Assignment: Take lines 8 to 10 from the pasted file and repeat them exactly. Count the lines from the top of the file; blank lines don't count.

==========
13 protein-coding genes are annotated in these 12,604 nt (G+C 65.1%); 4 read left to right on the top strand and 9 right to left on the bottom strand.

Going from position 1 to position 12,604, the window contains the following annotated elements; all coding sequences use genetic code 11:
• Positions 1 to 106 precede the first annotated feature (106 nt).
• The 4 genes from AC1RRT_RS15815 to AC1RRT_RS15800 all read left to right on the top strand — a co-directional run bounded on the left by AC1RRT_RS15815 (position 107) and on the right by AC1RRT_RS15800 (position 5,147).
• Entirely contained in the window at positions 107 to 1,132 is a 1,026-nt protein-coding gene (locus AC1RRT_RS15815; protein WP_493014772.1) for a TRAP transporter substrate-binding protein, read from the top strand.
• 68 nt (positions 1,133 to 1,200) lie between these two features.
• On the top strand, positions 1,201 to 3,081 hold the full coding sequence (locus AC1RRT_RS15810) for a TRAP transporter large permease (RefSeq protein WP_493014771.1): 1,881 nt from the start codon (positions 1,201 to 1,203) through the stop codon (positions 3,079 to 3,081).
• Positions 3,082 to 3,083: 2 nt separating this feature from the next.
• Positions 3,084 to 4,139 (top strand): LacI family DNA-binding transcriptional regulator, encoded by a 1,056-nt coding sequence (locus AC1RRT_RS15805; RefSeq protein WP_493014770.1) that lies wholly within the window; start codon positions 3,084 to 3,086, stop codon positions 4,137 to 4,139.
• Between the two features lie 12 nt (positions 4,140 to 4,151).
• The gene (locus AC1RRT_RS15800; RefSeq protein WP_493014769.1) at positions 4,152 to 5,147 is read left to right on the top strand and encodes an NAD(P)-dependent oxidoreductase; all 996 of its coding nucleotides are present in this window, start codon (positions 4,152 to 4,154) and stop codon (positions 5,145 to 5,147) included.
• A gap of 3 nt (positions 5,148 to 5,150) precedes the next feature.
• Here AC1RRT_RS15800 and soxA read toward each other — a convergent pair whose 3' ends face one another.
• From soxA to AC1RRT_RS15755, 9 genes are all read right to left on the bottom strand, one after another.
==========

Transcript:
• Positions 3,082 to 3,083: 2 nt separating this feature from the next.
• Positions 3,084 to 4,139 (top strand): LacI family DNA-binding transcriptional regulator, encoded by a 1,056-nt coding sequence (locus AC1RRT_RS15805; RefSeq protein WP_493014770.1) that lies wholly within the window; start codon positions 3,084 to 3,086, stop codon positions 4,137 to 4,139.
• Between the two features lie 12 nt (positions 4,140 to 4,151).